The Home Office has published the Commercial Directory of about 160 companies who have expressed some interest in parts of the Identity Cards Programme, via the Market Sounding exercise.
The 1Mb .pdf Company Profile Directory seems to contain all the "usual suspects" amongst the 160 or so entries, although there could well be others who have chosen to remain in the background, but who are represented by strategic business alliance partners or subsidiaries.
All the directors and shareholders and employees of these companies should really read our criticisims of former Clause 31, Tampering with the Register etc., which has now been re-numbered as Clause 29.
We feel that they will be risking 10 years in prison and / or unlimited fines, for factors outside of their direct control. These risks cannot be mitigated either financially by raising the price, or through exclusion clauses in contracts or licence agreements, as the sanctions are criminal ones.
Which of these compnaies can guarantee that nothing they do in the future will not, be construed as being "reckless as to whether or not", through an overt act or through an omission, anywhere in world, whether they are British citizens or not, take an action
where it makes it more difficult or impossible for such information to be retrieved in a legible form from a computer on which it is stored by the Secretary of State, or contributes to making that more difficult or impossible."
That includesiindustrial action, strikes or work to rule by key personnel, software and hardware errors or mistakes.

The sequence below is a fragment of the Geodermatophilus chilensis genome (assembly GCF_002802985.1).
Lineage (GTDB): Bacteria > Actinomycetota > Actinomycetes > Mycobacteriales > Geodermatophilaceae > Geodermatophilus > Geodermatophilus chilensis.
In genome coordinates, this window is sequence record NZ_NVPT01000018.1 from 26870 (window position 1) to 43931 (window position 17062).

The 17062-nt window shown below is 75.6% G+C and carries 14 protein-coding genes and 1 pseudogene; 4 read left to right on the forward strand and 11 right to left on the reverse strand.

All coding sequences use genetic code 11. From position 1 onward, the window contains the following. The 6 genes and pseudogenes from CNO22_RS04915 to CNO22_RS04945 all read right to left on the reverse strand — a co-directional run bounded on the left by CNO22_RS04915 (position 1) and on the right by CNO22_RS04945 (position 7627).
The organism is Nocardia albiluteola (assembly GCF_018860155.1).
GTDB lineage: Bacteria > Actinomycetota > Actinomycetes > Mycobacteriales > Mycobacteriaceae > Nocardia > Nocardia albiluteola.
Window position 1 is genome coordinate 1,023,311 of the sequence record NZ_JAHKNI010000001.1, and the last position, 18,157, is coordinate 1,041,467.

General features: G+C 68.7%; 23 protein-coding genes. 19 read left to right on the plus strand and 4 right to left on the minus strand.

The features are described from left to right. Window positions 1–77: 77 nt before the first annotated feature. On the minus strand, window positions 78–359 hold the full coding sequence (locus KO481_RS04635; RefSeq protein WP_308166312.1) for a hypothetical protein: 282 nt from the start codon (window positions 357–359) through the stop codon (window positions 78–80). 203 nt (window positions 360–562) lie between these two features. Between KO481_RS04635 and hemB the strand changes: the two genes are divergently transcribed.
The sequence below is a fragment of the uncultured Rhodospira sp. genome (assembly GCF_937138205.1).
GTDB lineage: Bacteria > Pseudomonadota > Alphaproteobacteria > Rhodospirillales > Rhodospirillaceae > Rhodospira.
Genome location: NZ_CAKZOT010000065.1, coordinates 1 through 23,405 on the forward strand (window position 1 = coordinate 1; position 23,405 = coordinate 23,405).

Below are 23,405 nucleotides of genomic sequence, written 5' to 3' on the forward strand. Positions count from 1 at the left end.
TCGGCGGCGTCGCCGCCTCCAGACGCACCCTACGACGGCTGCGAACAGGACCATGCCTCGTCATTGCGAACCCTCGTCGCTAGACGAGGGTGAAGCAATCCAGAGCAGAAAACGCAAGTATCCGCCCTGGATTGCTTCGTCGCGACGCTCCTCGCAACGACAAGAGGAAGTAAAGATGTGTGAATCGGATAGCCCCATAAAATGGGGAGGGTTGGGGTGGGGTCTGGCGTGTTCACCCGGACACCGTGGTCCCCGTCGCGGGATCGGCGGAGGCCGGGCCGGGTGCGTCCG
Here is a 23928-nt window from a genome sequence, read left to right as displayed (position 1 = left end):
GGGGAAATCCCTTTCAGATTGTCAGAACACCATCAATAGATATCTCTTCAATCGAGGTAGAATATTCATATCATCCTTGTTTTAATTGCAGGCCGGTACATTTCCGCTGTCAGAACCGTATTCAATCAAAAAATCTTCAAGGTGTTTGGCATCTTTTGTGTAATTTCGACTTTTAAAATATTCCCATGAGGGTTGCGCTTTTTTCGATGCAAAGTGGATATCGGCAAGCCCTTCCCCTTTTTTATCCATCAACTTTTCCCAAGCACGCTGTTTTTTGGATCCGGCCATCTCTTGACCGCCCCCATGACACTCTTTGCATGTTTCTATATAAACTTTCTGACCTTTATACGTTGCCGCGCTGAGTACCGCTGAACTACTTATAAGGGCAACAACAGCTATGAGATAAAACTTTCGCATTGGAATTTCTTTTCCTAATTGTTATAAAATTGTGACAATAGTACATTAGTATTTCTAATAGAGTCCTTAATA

It also precludes the use of encrypted tunnels, wrappers or sessions over which the Home Office has no direct control of the the cryptographic keys e.g. Virtual Private Networks, Mobile Phone networks, SSL/TLS secure web pages etc. due to wording like "any" and "lmore difficult or impossible" and "legible".
This is undoubtedly an unintentional consequence of the stupid wording of the Identity Cards Bill, but this Clause has been unamended and virtually undebated throughout tall the stages of the cureent and previous Identity Cards Bills. It does not matter what, if any verbakl promises are made by Ministers, it is the exact wording as it now stands which is what a Court of Law must interpret, and there is no leeway in this "catch all" wording so typical of the Home Office.
Remember that not all of these companies are evil. Some are the acknowledged experts in their fields, but some are very obscure or unknown. There is no guarantee that any of them will be directly awarded any contracts, if they are foolish enough to risk their reputions and their liberty and bid for them.
They may end up doing consultancy or subcontract work for the major public sector IT systems integrators, or for the experts at extracting more public money from a Government IT scheme once it is underway and they have the inexperienced Civil Servants over a barrel.
Remember that the official tendering and procurement process cannot start until the Identity Cards Bil 2005 is passed into law.
Perhaps someone may care to analyse the proportion of non-British companies which these 190 companies represent.
It will also be interesting to observe any lobbying and NuLabour party donations or "sleaze" etc. involving any of these companies:
- Which of them might have investment plans in marginal constituencies ?
- Which of them might have investment plans in the constituiencies of Home Office Ministers ?
- Which of these companies contributes to the funding of All Party Groups of MPs etc. ?
Have any of them been foolish enough to rustle wads of cash within earshot of David Blunkett etc. ?